This I desire you would get signed. Here is a province in this Kingdome, I mean yo province of Cofiaght and County Clare, y” new Estates whereof are as yet wholly unsettled. I have sent over yo case to my Lord of Arlington, and desire you will sollicite y” dispatch of it, Summer being y' Time most proper to send out Com" for such an Affair.
CXXXIII.--THE EARL OF Essex To WILLIAM HARBORD.
MR. HARBORD, Dublin Castle, March 31, '74. + + + -k- + The discours you tell me you had w” his Mao concerning my administračán of Affairs" here gives me great satisfaction. 'Tis very strange that this country cannot be furnished won small money, but still one obstruction or other intervenes to hinder it. I have been above a year labouring to gett some here. At first we were told that some of those made for England should be sent over, wth I approvd & desired might come; afterwards these were refused. Then, as you know, I proposed that if they would not serve us out of England, it might be left to me to provide yo Country woo them, wo" (as you best understand) I intended to doe w" litle profitt to my selfe, & most advantage that could be to y” publick. Now that this is almost consented to (as this last Lie of yo tells me) a Patent of St Thomas Armstrong's is started up to obstruct it. I am certaine y” poor Kingdome suffers extremely for want of small money, & are miserably cheated by every fellow that coynes what he pleaseth, & I wish yo King would putt it in some way, that y” Country might be supplied. But then it must . be considered that if it falls into yo hand of this Patentee, or any other of mean fortune, if he be not tied strictly to Rules of what value to make them, He and his partners will only intend their owne profitt, & y people be much abused by that coyne. .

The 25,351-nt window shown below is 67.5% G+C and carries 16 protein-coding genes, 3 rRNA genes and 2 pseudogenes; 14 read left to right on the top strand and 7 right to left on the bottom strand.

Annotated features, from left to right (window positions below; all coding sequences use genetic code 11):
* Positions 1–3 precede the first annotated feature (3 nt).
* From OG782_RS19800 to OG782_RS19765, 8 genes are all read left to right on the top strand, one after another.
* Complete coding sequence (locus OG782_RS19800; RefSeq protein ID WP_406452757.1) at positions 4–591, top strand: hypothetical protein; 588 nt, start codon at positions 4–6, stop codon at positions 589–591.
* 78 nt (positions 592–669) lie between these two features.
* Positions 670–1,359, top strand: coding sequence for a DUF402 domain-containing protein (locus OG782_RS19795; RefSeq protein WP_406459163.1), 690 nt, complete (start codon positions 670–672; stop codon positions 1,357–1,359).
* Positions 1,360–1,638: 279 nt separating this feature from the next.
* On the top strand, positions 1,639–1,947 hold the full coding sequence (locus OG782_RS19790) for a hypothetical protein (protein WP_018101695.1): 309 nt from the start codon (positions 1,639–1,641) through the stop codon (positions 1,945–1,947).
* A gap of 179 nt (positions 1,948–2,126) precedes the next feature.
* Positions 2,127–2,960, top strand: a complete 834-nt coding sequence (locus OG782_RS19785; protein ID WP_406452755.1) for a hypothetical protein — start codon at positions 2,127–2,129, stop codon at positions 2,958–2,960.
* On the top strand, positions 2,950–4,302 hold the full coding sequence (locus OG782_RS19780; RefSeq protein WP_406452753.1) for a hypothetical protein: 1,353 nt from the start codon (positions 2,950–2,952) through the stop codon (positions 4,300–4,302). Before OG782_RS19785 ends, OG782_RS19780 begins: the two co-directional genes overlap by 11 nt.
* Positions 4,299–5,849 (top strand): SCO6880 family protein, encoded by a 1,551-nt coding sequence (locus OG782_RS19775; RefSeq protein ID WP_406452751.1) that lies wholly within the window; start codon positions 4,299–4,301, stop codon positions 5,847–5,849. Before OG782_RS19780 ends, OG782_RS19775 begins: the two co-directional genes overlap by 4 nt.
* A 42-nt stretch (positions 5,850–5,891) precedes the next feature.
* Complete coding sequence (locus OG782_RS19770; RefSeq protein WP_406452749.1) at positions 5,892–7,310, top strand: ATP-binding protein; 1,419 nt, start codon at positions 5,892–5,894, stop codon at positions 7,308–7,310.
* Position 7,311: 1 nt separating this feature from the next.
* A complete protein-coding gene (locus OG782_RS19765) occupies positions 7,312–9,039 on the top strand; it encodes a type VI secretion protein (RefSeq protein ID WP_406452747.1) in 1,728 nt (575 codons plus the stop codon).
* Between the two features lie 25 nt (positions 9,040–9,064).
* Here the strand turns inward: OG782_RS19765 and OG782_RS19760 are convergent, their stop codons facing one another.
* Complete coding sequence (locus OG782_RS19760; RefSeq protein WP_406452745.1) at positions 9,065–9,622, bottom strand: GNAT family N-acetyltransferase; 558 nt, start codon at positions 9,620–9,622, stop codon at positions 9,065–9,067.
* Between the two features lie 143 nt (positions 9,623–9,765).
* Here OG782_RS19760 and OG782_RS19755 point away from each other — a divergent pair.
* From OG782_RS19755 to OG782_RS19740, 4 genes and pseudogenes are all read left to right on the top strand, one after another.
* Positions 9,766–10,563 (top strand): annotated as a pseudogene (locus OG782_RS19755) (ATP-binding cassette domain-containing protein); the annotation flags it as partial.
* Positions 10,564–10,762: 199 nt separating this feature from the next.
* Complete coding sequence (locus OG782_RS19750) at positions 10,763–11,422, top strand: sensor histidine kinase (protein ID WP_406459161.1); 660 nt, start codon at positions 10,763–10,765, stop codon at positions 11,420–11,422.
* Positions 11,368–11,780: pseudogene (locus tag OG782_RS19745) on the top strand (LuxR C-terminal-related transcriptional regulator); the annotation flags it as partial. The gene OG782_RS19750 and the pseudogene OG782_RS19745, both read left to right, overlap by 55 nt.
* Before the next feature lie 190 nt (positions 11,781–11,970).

* See Letter CXXIX.
I confess I have a great desire to doe some publick thing here for ye advantage of y" Kingdome, & have bin often much troubled to see how every of these intentions for y” cofion good are so strongly hedgå up by patents, Grants, and other Incumbrances, as 'tis almost impossible to breake through them.
You may observe an instance hereof even in these Farthings, but there is a greater, & such as no man almost can guess at yo value, & that is yo Mines of this Kingdome, woo I am confid for Lead, Copper, nay, and perhaps Silver, may be equall to any in yo World. The working of all wo" are discouraged, & indeed totally suppressd, by a Patent of St George Hamilton's for Mine Royall. So as no man that hath any Mines but useth his utmost endeavours to conceale them. This I only mention by y” by, but perhaps on some further enquiry I shall make a more serious representa&n of it.
+ + ox- + +